By Rick Riozza

Every so often, we like to re-address the quality of the more than reasonably priced wine from South Africa. We wine enthusiasts who have joyfully experienced the variety of first-class wine at low, and low prices, are actually flummoxed by the lack of interest from this beautiful wine region.

Wine emeritus, Hugh Johnson has stated, “There are many contestants in the world’s vineyard beauty contest, but South Africa is always in the finals. Blue-shadowed stacks of Table Mountain sandstone and decomposed granite rise from vivid green pastures dotted with the brilliant white façades of 300-year-old Cape Dutch homesteads.”

In other words, the expansive scenery is so beautiful, that you just know the wines from these vineyards have to produce some tasty vino!


Grapes were first planted at the Cape of Good Hope (now in South Africa) in the mid-1600s. It provided wine for sailors of the Dutch East India Company on the month’s long voyage from Europe to the highly valued Spice Islands of what is now Indonesia. The Cape was a midway point, just as the style of the Sauv Blanc is midway between Europe and the New World.

The Cape boasts the oldest geology in the wine-growing world: ancient, weathered soils, typically based on either granite, sandstone, or shale, which naturally curtail the vigor of the vine—meaning more intense flavors in the grape. Most South African vines thrive in an almost perfect Mediterranean climate, cooler than their latitudes suggest, thanks to the cold current from Antarctica that washes on the south-west Atlantic coast.

Quite interesting to note: most climatologists predict that of all of the New World wine producers, South Africa is least likely to be seriously affected by climate change. Looks like this region will become more and more known and appreciated in the coming decades. Cheers to that!

Okay now—let’s quickly review some wines that are actually available here in the desert. Though truth be told—you may have to search them out a bit and/or order them from your local wine merchant; and they’ll get them for you, especially if you order a case or two. Stocking up on these well-valued wines is a smart thing, in view of all the price increases we are soon to experience.

So let’s start with a delicious wine that can be found for $15 or less: 2020 Warwick Pinotage Western Cape The First Lady (around $15 or less). Don’t feel at a loss, if you don’t recognize the grape Pinotage. Again, it happens because most of us aren’t geared to appreciate South African wine.

But in South Africa, Pinotage is primarily known for its dark, ripe fruit flavors like blackberry, cherry, and fig, plum sauce, tobacco, blackberry, tar and licorice. It has a bold, sweet jammy flavor with a smoky, earthy finish. It’s the resulting grape of the crossing between Cinsaut and Pinot Noir.

Since Pinotage was such a productive wine grape, producers back in the day (when the grape was first created in the 1920s) often made very low-quality commercial wine with it. Fortunately, in the last 15 years, several producers have banded together and focused on reducing the crop yields and used careful winemaking techniques to manage this unique grape.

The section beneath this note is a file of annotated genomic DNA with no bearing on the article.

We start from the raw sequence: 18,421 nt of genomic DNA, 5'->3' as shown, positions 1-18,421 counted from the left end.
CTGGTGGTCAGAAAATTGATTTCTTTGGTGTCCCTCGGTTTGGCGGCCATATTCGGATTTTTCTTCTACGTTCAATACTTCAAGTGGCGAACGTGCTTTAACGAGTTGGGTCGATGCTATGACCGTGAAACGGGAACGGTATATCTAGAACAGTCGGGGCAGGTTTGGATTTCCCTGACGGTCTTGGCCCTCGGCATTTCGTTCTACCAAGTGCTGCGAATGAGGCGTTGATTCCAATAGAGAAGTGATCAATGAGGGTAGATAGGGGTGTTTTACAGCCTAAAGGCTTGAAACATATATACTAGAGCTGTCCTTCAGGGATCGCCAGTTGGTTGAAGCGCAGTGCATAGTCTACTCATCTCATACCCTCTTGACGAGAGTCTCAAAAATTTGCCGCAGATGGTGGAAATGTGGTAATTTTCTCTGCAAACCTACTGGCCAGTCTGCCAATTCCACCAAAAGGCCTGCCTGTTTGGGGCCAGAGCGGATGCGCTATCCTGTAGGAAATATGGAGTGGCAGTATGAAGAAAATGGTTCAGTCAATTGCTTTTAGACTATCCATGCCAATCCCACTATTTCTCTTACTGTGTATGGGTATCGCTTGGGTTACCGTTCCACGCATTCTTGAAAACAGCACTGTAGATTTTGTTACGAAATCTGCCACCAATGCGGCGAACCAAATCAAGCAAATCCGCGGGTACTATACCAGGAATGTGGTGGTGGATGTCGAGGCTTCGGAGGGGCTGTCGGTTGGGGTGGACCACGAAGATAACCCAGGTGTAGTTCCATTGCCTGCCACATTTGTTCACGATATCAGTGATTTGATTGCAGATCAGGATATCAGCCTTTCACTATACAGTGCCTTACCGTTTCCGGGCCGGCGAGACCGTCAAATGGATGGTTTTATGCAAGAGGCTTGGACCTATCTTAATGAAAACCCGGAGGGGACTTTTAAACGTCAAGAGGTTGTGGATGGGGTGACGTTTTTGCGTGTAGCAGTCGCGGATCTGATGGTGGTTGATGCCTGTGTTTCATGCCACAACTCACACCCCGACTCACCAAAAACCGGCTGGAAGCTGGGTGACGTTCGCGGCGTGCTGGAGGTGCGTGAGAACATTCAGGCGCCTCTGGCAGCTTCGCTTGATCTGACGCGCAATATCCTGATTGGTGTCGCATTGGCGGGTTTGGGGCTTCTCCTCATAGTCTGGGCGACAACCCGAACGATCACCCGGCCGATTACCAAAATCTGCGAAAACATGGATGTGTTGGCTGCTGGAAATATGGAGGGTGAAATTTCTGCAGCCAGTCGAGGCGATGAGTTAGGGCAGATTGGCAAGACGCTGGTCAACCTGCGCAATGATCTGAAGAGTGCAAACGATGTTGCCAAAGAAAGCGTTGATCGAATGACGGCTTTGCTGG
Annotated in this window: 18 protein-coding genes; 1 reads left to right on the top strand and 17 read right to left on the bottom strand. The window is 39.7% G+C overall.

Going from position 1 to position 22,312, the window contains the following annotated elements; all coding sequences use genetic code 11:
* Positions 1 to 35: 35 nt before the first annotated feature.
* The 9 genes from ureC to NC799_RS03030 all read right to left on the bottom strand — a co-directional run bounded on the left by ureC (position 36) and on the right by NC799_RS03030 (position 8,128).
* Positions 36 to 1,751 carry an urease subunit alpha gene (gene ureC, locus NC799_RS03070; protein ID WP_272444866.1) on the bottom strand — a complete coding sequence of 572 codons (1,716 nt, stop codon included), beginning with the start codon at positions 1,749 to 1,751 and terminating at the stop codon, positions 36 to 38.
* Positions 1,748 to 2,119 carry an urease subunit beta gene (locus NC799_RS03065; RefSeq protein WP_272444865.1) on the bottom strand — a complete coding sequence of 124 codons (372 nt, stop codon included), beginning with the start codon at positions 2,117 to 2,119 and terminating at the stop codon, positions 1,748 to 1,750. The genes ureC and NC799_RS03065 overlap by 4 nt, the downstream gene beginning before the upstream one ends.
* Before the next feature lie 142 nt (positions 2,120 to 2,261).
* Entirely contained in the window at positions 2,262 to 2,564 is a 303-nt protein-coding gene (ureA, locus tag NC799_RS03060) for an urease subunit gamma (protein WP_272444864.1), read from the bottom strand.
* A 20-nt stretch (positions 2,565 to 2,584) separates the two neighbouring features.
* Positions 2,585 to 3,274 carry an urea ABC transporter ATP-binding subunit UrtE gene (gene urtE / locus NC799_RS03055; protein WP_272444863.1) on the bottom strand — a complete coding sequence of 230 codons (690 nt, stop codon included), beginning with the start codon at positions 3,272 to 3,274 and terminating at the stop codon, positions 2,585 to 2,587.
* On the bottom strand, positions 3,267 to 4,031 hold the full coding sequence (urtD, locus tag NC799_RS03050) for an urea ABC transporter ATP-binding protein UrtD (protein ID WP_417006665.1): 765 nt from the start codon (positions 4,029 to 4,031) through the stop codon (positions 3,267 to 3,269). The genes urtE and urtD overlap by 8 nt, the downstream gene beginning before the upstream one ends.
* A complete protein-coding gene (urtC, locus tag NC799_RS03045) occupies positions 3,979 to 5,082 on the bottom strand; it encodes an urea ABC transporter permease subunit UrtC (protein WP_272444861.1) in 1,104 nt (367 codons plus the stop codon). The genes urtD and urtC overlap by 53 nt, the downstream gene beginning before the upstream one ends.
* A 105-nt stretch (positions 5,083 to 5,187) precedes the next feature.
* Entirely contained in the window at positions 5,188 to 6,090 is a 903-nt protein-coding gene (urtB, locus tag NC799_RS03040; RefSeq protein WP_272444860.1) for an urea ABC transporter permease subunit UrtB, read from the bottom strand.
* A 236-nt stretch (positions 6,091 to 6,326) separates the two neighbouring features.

So back to the 2020 Warwick Pinotage: The wine is round, with supple tannins and well-knit (meaning it is a well balanced wine). This accessible red offers notes of ripe black and red cherry, violet, dried thyme, anise and smoke. It’s the deal of the day, or week, or month—whatever you wish to call it.

Should you wish to try a more high-end Pinotage, we recommend 2018 Diemersfontein Reserve Collection Pinotage ($30) The Reserve Collection Pinotage is a unique style of dry, age-worthy wine produced in the Western Cape region. The wine has a firm tannin mouthfeel, 14% alcohol and bold red fruit aromas complemented by delicious notes of cherry, blueberry, and roasted nuts.

For those looking for a nice white wine, be aware that the Chenin Blanc grape—traditionally known as “Steen”, is the most planted grape in South Africa. It has traditionally been grown as a blending agent for everyday wines, and even “port”.

(In France, Chenin Blanc is one of the great grapes of the Loire Valley, most particularly in Anjou-Saumur and Touraine. In the latter district the grape is also known locally as Pineau Blanc de la Loire. Probably the best-known Chenin region is Vouvray, which makes wines that will last decades.)

Chenin Blanc and Riesling have much in common, due to their versatility. They can make a wide variety of wines, from bone dry to lusciously sweet, though always with a backbone of balance achieved through cradled, high acids. This means they always taste fresh. Such high acidity also allows them to age, though the wines can also make an extraordinary statement when young.

But Chenin Blanc stands a little apart from Riesling, and that is because of its extraordinary textural quality. Adam Mason, winemaker at Mulderbosch in Stellenbosch, South Africa’s premium wine-growing region, says this component is achieved by picking at slightly lower sugar levels. This practice “enhances the texture of the wine in a mineral, steely way,” he says. However, besides texture, he also values freshness very highly.

The 2021 Fairvalley Chenin Blanc at only $10, is an easy drinking wine that features a creamy mix of poached pear, chamomile, tangerine and spice notes, ending with a juicy finish. What’s not to like here at that price!!

A very high-end Steen for grins and to accompany a great dinner course, is the 2020 David & Nadia Chenin Blanc Swartland Stakkekop ($90). It’s a creamy broad-shouldered white with lively acidity carrying flavors of creamed pear, hazelnut, star fruit and pickled ginger. If you can afford it, have at it! Cheers!